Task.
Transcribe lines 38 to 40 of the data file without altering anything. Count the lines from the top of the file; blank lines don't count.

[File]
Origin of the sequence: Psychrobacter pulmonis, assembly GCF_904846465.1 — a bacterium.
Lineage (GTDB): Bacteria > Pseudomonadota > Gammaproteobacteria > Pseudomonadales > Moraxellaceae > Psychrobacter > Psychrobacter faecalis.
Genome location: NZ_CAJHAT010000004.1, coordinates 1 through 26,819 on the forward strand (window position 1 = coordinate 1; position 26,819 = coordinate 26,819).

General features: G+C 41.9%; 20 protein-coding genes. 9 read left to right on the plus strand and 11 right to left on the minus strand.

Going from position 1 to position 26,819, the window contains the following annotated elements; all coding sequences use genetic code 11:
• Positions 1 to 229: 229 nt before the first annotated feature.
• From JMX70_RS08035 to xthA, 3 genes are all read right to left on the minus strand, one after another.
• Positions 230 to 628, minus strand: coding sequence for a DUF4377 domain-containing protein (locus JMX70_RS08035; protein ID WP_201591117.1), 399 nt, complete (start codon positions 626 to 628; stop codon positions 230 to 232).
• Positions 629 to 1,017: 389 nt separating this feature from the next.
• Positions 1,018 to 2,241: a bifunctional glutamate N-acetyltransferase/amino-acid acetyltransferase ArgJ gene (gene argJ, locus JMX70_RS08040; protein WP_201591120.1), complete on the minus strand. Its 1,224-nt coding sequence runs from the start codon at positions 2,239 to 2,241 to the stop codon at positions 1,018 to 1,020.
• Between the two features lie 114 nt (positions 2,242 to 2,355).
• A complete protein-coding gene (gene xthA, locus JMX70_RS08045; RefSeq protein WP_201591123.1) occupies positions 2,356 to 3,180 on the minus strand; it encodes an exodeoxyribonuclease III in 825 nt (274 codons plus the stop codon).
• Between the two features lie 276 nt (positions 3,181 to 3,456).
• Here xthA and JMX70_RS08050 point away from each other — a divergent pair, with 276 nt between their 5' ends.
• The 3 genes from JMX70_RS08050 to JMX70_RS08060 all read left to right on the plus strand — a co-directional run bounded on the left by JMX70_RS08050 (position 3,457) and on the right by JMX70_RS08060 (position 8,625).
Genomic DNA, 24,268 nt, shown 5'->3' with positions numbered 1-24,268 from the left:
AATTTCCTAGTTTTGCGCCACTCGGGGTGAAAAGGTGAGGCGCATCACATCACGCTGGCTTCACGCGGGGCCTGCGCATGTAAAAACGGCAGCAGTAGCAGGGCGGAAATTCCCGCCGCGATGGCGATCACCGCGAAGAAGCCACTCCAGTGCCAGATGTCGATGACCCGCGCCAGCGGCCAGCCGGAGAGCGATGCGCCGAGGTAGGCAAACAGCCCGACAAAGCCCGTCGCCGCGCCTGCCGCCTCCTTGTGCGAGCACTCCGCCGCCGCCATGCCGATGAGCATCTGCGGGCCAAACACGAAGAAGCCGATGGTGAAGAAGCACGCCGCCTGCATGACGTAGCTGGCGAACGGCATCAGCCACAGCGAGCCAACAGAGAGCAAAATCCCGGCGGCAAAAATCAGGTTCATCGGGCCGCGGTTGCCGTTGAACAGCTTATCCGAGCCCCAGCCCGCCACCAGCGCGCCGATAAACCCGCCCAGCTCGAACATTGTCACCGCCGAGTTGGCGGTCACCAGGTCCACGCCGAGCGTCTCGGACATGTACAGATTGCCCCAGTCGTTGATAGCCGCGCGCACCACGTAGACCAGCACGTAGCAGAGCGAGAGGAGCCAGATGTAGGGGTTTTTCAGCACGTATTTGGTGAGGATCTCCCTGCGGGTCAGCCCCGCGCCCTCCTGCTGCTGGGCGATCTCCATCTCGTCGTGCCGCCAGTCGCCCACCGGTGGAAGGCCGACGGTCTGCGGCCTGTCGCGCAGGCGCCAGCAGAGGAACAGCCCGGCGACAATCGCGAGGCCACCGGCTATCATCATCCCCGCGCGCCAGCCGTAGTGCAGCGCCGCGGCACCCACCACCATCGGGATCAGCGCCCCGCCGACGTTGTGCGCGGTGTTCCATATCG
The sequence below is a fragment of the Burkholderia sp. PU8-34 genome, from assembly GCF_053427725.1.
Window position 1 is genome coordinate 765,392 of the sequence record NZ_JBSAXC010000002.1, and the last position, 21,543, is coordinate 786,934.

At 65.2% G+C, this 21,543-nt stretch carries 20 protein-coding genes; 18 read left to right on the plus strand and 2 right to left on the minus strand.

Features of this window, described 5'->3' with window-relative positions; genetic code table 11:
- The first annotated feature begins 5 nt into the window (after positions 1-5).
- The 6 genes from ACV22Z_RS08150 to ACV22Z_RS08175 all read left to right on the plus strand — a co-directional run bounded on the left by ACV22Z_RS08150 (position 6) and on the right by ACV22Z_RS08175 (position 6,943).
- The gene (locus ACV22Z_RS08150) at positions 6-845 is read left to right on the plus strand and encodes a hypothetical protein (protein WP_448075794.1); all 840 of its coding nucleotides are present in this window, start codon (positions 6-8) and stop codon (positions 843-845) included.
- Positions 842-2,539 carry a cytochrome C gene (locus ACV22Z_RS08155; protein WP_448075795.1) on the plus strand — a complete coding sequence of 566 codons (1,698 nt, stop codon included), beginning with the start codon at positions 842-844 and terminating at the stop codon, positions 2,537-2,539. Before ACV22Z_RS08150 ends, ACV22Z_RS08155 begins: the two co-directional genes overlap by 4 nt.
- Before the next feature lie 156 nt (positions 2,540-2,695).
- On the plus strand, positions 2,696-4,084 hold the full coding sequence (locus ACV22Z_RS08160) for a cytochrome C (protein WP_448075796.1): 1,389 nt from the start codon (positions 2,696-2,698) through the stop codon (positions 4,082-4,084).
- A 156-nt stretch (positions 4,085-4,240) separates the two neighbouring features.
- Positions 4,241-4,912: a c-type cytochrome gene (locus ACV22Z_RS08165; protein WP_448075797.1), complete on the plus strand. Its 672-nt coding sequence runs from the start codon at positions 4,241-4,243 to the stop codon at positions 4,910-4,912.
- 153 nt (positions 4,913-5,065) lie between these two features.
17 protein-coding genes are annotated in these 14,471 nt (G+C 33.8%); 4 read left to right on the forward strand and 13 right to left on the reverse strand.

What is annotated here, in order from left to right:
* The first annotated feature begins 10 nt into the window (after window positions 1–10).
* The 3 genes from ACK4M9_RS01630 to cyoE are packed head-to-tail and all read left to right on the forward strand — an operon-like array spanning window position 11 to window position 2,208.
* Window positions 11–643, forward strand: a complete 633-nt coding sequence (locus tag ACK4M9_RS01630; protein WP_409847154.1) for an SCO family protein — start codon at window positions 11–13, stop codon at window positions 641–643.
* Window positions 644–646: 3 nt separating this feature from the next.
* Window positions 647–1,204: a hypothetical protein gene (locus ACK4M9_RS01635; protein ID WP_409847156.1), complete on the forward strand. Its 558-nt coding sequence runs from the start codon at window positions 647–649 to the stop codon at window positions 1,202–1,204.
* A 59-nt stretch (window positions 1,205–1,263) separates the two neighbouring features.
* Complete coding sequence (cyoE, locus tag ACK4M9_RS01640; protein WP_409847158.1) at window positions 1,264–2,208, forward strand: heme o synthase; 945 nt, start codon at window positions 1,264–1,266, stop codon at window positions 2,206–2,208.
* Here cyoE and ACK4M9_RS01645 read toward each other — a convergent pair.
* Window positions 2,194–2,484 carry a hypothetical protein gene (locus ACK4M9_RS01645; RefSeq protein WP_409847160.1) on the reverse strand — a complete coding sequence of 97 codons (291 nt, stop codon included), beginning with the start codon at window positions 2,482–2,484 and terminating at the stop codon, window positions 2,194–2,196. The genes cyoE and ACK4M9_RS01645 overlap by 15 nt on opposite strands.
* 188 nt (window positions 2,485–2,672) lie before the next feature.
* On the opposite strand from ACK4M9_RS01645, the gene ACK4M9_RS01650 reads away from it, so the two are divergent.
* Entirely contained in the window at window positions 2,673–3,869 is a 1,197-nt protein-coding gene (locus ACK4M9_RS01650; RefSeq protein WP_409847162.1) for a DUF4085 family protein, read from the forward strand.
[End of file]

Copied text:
* A 59-nt stretch (window positions 1,205–1,263) separates the two neighbouring features.
* Complete coding sequence (cyoE, locus tag ACK4M9_RS01640; protein WP_409847158.1) at window positions 1,264–2,208, forward strand: heme o synthase; 945 nt, start codon at window positions 1,264–1,266, stop codon at window positions 2,206–2,208.
* Here cyoE and ACK4M9_RS01645 read toward each other — a convergent pair.